Tabla? Santoor? No one?
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If you enjoy Indian classical sitar music, expand your musical horizon slightly to include an instrument called the Sarod. It's a good sized lute like instrument with a most interesting timbre. Some astounding virtuosos play the Sarod, Ali Akbar Khan and Buddadev das Gupta come to mind first. Water Lily Acoustics has Ali Akbar Khan on vinyl as well as other good albums featuring Indian musicians collaborating with western artists. They are all good, no dogs. You are going to really limit yourself though if you insist on vinyl. There are many importers of Indian classical music but vinyl is nearly impossible to find in my experience. Don't be afraid to buy artists you are not familiar with, the system for schooling/cultivating Indian musicians is so strong that it is virtually impossible to find anything less than exceptional musicianship.
Back again, a couple more things. Another Sitar artist worth checking out is Collin Walcott, who recorded for ECM back in the 80's. I found a couple of his lp's at my local music store and they are worthwhile listening. Sitar jazz if you will. This is a category of music collecting that will require scoping out Ebay listings. If you do a "sarod" or "sitar" search in Ebay music, there are Shankar/Ali Khan collaborations on vinyl available now.
There are three labels you will want to look for. The first is anything on Connoisseur Society. They are superbly recorded and there are special 45rpm editions of some of the LPs. This was being done back in the 60s and early 70s! All tube mastered too. Ali Akbar Khan was on this label.
The second label is of course EMI, who maintained recording studios in India. They recorded a complete series of many musicians and the recordings are gold. The India-pressed recordings (from Dum Dum, India) are excellent. Vilayat Khan, the unchallenged master of the Sitar, was on this label.
Nonesuch also produced some interesting recordings that should not be ignored. Sound quality is quite good.
I've not run into any recordings on World Pacific that were particularly impressive, although some of them are interesting due to the unusual nature of some of the material.
I second the Waterlily CD's. Check out Ali Akbar Khan's 2 SACD set on the Waterlilly label, also look for reissues of connoiser society recordings under Ali Akbar Khans own label - AMMP. On EMI vinyl look for Ustad Vilayat Khan. For Ustad Vilyat Khan on CD's look for India Archive Music & Navras CD's. I also suggest Pt. Nikhil Baneerje his bio/discography can be found on Raga Records site. Happy listening.
unfortunately ebay is the best place to find the out of print sitar LPs, and especially unfortunately, the best ones (Vilayat Khan on Indian EMI) are very sought-after and can go for big bucks if they're mint.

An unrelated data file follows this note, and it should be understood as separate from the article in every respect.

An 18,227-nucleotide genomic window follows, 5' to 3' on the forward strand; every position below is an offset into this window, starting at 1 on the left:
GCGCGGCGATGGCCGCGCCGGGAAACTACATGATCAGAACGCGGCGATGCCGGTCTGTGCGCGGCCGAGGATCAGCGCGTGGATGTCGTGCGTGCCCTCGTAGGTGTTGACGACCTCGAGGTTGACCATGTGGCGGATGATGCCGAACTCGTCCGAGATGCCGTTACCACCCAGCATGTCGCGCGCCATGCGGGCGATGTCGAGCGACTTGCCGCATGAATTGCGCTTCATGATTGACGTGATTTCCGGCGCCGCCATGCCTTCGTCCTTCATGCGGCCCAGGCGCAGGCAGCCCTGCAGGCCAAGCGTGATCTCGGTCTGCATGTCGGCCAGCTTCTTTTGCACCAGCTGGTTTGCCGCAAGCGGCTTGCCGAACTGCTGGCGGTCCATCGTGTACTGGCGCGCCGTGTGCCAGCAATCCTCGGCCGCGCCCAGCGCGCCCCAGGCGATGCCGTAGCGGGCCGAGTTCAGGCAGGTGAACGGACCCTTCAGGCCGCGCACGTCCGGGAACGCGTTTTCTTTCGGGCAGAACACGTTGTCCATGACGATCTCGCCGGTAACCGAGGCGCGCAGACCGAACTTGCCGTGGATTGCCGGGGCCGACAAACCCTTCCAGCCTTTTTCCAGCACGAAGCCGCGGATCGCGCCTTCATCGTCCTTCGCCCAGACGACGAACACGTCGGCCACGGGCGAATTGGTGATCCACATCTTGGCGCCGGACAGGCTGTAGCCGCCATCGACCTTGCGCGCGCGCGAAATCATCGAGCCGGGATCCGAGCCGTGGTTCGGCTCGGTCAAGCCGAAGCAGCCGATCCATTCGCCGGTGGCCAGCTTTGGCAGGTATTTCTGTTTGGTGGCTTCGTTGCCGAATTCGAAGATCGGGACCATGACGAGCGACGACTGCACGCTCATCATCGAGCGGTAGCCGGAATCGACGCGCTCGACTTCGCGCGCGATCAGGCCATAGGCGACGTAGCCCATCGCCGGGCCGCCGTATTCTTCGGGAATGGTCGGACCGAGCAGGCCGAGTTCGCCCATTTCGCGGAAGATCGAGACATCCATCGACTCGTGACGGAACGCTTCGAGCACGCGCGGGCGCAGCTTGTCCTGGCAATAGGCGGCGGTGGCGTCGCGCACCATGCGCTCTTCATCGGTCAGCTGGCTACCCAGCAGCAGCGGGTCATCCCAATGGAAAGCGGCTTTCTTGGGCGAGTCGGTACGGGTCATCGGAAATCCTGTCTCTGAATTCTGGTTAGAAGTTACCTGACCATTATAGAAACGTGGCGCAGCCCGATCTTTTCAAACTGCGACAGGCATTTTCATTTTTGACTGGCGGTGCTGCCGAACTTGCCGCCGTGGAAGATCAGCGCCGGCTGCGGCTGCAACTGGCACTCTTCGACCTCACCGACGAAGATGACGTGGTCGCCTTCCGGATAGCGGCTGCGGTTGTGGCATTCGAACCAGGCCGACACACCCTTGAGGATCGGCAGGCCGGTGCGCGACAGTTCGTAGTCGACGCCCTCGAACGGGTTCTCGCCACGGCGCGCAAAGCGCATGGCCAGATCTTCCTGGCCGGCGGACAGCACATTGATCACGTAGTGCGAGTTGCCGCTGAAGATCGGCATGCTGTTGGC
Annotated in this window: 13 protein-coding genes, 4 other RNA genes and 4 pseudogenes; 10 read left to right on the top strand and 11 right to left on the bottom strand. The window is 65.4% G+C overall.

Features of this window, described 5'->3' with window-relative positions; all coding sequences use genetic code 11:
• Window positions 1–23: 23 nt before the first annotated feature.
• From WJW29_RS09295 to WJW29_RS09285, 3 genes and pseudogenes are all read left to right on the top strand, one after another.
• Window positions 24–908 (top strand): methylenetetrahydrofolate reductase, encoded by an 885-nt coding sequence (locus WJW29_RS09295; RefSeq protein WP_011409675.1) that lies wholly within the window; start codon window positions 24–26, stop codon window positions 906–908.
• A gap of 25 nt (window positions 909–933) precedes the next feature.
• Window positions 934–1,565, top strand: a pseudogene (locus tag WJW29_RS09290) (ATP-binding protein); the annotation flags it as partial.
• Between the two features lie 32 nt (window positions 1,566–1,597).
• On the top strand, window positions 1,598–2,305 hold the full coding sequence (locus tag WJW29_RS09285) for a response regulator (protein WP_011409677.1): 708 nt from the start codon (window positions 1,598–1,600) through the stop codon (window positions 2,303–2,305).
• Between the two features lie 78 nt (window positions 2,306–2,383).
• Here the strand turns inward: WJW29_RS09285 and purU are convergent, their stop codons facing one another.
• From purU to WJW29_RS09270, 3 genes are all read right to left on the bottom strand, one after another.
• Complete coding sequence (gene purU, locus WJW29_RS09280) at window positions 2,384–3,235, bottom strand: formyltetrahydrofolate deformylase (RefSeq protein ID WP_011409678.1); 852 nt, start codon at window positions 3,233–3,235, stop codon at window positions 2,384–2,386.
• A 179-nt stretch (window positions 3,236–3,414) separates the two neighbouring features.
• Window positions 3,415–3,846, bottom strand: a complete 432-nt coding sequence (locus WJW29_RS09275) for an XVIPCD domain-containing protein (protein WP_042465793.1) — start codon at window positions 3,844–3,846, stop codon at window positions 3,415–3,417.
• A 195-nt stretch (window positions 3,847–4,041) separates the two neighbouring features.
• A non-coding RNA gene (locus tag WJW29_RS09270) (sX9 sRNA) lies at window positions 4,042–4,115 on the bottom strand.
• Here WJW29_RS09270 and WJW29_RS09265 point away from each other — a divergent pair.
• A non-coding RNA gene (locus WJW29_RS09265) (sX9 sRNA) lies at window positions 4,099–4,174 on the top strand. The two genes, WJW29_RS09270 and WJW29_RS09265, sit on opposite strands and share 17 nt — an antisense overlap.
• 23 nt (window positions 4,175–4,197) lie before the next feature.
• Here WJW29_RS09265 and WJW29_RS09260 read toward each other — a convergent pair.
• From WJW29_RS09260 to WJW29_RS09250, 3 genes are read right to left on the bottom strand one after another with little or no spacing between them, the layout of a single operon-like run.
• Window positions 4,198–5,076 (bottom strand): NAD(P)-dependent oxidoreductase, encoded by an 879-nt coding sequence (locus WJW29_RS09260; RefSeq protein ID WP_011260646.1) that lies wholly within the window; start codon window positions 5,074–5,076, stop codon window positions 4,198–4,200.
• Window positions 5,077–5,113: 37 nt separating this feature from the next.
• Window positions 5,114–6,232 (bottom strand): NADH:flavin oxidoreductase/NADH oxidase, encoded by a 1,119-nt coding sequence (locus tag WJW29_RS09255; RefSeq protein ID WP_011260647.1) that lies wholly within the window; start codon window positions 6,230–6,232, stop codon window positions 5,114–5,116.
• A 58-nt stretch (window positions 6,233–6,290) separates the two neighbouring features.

I am a big Indian music fan (and student of) and, if it's the music you're after, I'd reconsider your vinyl bias. I am a vinylphile and totally understand your preference, but two things about Indian music make CDs a good thing: huge dynamic changes from nearly silent to loud and LONG compositions. That being said, here are a couple CD recommendations which I would consider essential if you want to get into true Indian classical (not fusion):
The Raga Guide on Nimbus - a 4 CD set that features sarod, flute and male and female vocals, and has a great book
Raga Yaman by Z.M.Dagar (also on Nimbus) - this is very subtle contemplative ancient music played on the Rudra Vina - the ancestor of the sitar family
Anyone interested in Santoor? The artist to lookout for is Pandit Shiv Kumar Sharma and is the best santoor player in the world. I have his recording which is superb "Music of the Mountains". One of his best selling album is "The call of the Valley". This album is difficult to find but absolute gem.
The Indian Flutest to look out for is Pandit Hari Prasad Churasia, he is considered the best when it comes to traditional indaian bamboo flute. He had collaborated with Zakir Hussain, John McLaughlin and Jan Garberek on the album "Making Music" which is available on ECM, An absolutely wonderful album. The sonics are first rate as well. This is my reference CD when it comes to Indian Music.
Bhatt has already been mentioned so will refrain from any comment except, he is really good! For those who may want to see him performing live, they can get the Eric Clapton's DVD entitled Guitar Festival and on disc two his is the first performance.
I will come back with some more suggestions later after going through my collection, getting forgetful nowadays ;)
Quadophile, I'm in total agreement with your enthusiasm for Shiv Kumar Sharma's Santoor playing. It's wonderful, sublime music. I've got half a dozen of his cd's and they are all winners. Musicslug is giving good advice. The long, slow, quiet buildup of a raga's introductory section and the length of the ragas give the cd format some advantages over vinyl. This is coming from someone who prefers vinyl usually.